Several justices questioned Helix’s premise that a day rate could be a salary. Justice Ketanji Brown Jackson led the questioning on this point, focusing in part on the practical importance of a salary. She pointed out, for example, that “the regularity of a predetermined amount is how people pay mortgages.” In a related vein, Justice Sonia Sotomayor emphasized that being paid a salary usually means greater control of one’s schedule, so that a salaried “employee who wanted to take a Friday afternoon off wouldn’t be penalized” in their pay.

But other justices’ questions implied that they conceptualized salary differently. For example, Justice Clarence Thomas observed to Sullivan that “you certainly don’t normally think of someone making $200,000 a year as a day laborer.” Similarly, Justice Samuel Alito suggested that “ordinary people when the FLSA was enacted” would have thought to be an executive someone who was compensated as well as Hewitt and who supervised other employees – though Sullivan replied that it was “almost universally recognized” at that time that executives would earn a salary.

The justices were also interested in other aspects of the regulatory text. For example, Justice Elena Kagan questioned whether Helix had really satisfied 602’s requirement that workers “receive” a predetermined amount on a weekly or less-frequent basis simply by issuing Hewitt’s paychecks on a bi-weekly basis: “If you tell a client, Mr. Clement, that he has to pay you on an hourly basis, are you … referring to your hourly billable rate, or are you saying that the client has to give you a check every hour?” But later, Justice Brett Kavanaugh suggested that 602 was just “straightforward,” unless “receives in context doesn’t really mean the actual physical receipt.”

A few justices also asked about the case’s policy implications. For example, Alito asked about both the “effect of this on lower income workers” and “how … the energy industry should structure the pay of these people who work out on oil rigs.” And Sotomayor asked Clement how his reading of the statute would affect nurses, citing an amicus brief that, as Sotomayor put it, argued “that your view would basically destroy the health care industry because nurses are already kept on for more than 12 hours … days on end, because there’s a shortage of them.”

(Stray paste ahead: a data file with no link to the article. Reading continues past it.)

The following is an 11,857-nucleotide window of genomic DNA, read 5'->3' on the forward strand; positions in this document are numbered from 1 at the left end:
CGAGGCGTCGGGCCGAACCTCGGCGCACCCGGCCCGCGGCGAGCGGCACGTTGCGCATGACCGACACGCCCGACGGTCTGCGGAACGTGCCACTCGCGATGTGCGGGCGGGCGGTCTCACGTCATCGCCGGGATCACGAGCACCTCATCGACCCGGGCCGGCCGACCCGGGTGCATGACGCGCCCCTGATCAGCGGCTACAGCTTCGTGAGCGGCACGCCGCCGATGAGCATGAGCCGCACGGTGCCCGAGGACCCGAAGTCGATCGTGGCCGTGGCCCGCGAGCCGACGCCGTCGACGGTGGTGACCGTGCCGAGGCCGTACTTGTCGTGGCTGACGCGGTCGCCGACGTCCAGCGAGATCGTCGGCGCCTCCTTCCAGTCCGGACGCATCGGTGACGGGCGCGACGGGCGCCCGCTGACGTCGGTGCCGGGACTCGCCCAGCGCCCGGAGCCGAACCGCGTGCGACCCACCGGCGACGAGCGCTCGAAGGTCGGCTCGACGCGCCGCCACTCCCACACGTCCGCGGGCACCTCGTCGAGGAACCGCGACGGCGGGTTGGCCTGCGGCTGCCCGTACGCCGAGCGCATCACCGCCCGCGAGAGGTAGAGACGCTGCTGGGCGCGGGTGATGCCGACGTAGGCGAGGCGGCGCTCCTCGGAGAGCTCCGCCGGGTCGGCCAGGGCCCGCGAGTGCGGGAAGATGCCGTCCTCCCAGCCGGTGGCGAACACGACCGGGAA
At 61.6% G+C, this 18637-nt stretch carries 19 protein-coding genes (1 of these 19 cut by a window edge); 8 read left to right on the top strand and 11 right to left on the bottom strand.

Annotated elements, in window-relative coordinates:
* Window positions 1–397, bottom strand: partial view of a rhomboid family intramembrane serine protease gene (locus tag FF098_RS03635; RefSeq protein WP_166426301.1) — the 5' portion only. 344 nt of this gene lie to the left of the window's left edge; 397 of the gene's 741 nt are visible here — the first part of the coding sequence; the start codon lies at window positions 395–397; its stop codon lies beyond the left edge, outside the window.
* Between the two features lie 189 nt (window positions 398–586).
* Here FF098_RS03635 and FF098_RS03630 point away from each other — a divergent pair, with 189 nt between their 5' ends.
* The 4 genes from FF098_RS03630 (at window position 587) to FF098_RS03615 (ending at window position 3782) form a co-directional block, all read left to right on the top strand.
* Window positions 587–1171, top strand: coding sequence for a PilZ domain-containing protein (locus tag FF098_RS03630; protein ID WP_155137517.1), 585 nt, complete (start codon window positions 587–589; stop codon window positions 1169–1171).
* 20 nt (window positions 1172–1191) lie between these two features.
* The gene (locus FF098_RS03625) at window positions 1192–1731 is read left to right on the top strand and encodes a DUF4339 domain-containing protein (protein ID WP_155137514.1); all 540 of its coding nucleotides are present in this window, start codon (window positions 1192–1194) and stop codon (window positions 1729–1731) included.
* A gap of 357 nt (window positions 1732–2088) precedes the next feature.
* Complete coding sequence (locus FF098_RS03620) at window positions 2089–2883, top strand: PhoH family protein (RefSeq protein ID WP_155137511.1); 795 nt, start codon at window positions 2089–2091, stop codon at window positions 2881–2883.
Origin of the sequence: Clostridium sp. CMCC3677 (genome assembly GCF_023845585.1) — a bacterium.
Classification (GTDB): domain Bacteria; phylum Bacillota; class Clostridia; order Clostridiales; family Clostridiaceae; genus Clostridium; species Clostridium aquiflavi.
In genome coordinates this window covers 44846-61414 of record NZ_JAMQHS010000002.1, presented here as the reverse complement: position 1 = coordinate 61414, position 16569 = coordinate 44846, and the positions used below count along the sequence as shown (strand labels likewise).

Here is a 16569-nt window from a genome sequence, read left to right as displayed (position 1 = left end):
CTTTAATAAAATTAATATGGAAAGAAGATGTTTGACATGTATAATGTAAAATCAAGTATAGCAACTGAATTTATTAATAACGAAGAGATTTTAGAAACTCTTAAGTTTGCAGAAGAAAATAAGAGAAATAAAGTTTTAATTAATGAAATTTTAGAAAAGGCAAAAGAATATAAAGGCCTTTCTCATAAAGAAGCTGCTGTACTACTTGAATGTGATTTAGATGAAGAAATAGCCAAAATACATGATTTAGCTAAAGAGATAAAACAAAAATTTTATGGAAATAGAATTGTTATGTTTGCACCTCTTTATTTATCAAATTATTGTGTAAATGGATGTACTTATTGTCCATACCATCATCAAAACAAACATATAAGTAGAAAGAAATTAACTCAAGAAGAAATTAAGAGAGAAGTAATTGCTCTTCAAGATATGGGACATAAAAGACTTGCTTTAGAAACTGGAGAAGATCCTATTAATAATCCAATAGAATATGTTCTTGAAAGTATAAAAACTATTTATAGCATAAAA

Finally, several justices expressed doubts that the regulations were consistent with the statutory language. Ordinarily, this would have been good news for Helix – except for the fact that the justices also seemed to think this argument was waived. But the exchange was still telling for two reasons. First, it seems likely that justices who raised the statutory argument did so because they were not convinced by Helix’s regulatory argument. For example, Justice Neil Gorsuch told Clement that “I actually think you probably have a pretty good argument on the statute,” before asking him whether he would prefer a decision that “answer[ed] the [regulatory] question adversely,” or for the court to dismiss the cert petition as improvidently granted. In other words, while it seemed that a majority of the court was leaning towards Hewitt’s position, this case is unlikely to be the last word on when highly compensated employees are exempt from overtime.